Therefore, as WMCV has satisfied its evidentiary burden, and Defendant Birdwell has failed to raise a genuine dispute of material fact, the Court will grant the Motion for Summary Judgment as to WMCV's conversion claim.
3. Intentional Interference with Contractual Relations
"To establish intentional interference with contractual relations, [a] plaintiff must show: (1) a valid and existing contract; (2) the defendant's knowledge of the contract; (3) intentional acts intended or designed to disrupt the contractual relationship; (4) actual disruption of the contract; and (5) resulting damage." Hilton Hotels Corp. v. Butch Lewis Prods., Inc., 862 P.2d 1207, 1210 (Nev. 1993) (quoting Sutherland v. Gross, 772 P.2d 1287, 1290 (Nev. 1989)).
It is undisputed that WMCV had lease agreements with Global Accents and Couture. (Exs. 9, 10 to Mot. for Summ. J., ECF No. 292). Defendant Birdwell has admitted that he knew Shushok's debt-collection efforts were based on lease agreements that WMCV had with its clients. See, e.g., (Birdwell Deposition 22:20-23, 32:23-33:1). Furthermore, Defendant Birdwell testified, in detail, that he pursued the collections at issue despite knowing it was wrong, and that he specifically directed the debtors to send payments to Shushok rather than WMCV. ( Id. at 72:4-11, 78:7-20). As a result of Defendant Birdwell's actions, WMCV has been left without a legal remedy to collect the amounts it was owed under the lease agreements. See (Order on Stip., ECF No 186); (Judgment Order 10:9-17, ECF No. 209). Therefore, WMCV has satisfied its evidentiary burden as to each element of its intentional interference with contractual relations claim.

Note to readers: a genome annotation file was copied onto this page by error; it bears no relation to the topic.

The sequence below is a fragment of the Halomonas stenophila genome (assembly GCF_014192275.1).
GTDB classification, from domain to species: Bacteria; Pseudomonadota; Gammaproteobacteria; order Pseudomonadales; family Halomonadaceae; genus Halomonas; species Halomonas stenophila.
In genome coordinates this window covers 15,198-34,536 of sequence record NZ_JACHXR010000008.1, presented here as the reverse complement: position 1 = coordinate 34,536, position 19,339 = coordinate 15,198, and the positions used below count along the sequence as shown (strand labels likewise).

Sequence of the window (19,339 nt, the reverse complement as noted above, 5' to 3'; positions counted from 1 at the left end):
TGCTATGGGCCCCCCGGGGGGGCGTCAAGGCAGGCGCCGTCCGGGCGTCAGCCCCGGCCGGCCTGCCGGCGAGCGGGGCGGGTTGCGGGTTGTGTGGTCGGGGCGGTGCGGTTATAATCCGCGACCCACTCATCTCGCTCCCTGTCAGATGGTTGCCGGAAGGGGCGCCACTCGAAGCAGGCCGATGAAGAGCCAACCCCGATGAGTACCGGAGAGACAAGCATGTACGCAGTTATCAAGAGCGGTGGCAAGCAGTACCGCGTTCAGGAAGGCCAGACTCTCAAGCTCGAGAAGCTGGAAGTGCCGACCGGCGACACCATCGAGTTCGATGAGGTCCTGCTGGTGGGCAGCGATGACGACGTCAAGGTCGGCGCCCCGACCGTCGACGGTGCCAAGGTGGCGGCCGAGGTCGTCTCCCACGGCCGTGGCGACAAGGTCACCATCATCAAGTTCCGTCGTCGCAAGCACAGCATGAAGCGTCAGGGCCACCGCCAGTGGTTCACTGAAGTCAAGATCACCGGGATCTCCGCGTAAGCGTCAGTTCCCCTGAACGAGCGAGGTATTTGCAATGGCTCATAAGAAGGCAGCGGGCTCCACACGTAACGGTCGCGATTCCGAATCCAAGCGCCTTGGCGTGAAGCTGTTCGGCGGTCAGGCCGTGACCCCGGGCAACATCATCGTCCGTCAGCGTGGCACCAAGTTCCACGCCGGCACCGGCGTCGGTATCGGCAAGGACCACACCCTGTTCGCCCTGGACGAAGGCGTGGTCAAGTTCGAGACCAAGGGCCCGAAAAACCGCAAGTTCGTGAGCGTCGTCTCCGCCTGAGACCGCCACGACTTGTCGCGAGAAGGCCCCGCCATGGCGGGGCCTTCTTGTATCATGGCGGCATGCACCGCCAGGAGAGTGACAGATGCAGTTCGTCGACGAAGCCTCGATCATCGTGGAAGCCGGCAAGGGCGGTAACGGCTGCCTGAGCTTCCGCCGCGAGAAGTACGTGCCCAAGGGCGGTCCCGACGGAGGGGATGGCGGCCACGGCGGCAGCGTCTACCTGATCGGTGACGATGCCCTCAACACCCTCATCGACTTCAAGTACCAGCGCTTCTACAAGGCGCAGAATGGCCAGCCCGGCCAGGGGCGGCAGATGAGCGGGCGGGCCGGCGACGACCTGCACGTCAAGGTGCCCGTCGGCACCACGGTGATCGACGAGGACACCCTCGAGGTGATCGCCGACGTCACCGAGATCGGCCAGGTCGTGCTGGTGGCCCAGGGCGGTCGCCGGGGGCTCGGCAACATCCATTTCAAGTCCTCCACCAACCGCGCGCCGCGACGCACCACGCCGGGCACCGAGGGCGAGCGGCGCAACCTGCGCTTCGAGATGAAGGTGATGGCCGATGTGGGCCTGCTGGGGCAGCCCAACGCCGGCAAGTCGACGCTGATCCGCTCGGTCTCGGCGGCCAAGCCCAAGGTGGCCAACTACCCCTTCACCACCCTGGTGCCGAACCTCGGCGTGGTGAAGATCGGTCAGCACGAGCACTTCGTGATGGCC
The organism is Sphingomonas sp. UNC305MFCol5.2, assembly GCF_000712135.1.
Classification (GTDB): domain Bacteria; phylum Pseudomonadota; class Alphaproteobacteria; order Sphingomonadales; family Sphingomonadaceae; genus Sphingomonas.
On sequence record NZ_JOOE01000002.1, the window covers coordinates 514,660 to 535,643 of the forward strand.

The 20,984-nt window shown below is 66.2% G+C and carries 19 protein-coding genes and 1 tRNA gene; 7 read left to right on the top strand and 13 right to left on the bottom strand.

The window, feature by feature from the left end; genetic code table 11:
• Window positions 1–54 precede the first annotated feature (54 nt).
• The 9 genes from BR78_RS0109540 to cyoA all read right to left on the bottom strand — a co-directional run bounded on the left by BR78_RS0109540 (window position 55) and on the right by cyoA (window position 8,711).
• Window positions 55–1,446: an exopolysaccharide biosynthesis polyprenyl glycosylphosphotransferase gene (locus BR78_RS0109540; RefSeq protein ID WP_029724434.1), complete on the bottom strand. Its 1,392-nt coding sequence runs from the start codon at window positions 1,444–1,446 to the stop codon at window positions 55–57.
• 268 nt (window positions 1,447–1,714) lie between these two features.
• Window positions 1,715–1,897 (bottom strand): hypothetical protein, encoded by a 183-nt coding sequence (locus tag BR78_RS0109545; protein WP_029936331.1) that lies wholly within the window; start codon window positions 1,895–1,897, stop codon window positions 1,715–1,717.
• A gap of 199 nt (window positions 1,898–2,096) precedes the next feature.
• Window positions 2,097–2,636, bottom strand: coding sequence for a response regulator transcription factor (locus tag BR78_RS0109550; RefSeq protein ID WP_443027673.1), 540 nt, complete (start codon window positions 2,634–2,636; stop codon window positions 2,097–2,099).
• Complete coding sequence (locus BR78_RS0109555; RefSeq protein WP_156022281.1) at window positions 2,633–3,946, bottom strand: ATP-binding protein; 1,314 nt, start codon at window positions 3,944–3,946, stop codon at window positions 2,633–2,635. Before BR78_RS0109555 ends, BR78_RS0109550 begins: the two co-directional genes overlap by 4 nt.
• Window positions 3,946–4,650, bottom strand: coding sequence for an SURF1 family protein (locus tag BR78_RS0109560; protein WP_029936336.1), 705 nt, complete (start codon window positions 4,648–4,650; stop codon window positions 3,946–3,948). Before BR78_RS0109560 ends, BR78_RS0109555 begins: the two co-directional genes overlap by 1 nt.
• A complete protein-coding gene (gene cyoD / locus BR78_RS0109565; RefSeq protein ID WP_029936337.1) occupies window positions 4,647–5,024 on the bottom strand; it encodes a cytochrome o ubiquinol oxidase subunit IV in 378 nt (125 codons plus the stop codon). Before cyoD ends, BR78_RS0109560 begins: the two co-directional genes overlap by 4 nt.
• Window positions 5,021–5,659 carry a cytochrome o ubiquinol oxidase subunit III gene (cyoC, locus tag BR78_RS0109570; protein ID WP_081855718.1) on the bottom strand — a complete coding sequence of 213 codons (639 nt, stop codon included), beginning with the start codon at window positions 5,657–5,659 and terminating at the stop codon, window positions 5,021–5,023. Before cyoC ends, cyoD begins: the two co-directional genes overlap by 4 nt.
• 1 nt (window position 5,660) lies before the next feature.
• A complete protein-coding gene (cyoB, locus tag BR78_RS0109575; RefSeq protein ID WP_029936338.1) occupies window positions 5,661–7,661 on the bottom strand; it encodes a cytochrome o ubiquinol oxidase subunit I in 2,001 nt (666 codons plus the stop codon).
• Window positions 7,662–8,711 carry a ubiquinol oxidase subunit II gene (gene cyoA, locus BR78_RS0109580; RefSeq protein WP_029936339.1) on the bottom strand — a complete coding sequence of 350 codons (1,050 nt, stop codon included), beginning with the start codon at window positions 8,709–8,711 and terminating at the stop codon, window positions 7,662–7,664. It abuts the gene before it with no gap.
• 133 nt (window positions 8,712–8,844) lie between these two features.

Defendant Birdwell argues that this claim fails because the lease agreements at issue were initially disrupted when Global Accents and Couture first refused to pay WMCV the full amounts owed. (Birdwell Resp. 6:16-19). Because Global Accents and Couture were already in default, Defendant Birdwell asserts that his subsequent actions could not have interfered with the lease agreements. ( Id. ). However, this argument fallaciously assumes that Global Accents' and Couture's defaults somehow relieved them of their obligations to WMCV. In fact, even after defaulting, Global Accents and Couture were still obligated to pay WMCV as provided in the lease agreements, and WMCV was entitled to the full amounts owed. It is undisputed that WMCV lost its ability to recover from Global Accents and Couture as a result of Defendant Birdwell's actions in this case. Therefore, the fact that Global Accents and Couture had defaulted on their contractual obligations prior to Defendant Birdwell's actions is immaterial to WMCV's claim for intentional interference with contractual relations.
As Defendant Birdwell fails to raise a genuine dispute of material fact, the Court will grant the Motion for Summary Judgment as to WMCV's claim for intentional interference with contractual relations.
In support of its calculation of damages, WMCV has submitted a declaration by its corporate controller, Barrett Seitz, stating that it was owed $360, 831.00 pursuant to Global Accents' lease and $695, 500.32 pursuant to Couture's lease following the defaults. (Seitz Decl. 2:4-6, Ex. 1 to Mot. for Summ. J., ECF No. 292-1). Additionally, Mr. Seitz declared that WMCV was unable to mitigate these damages by leasing the spaces designated for Global Accents and Couture after the defaults. ( Id. at 2:6-7). WMCV concedes that it entered a settlement with Couture in this matter under which it will receive payment of $150, 000, which must be subtracted from its total damages. (Settlement Agmt. at 1, Ex. 8 to Mot. for Summ. J., ECF No. 292-1). In his Response, Defendant Birdwell does not dispute the calculation of damages put forward by WMCV. Accordingly, the Court finds that WMCV was damaged in the amount of $906, 331.32.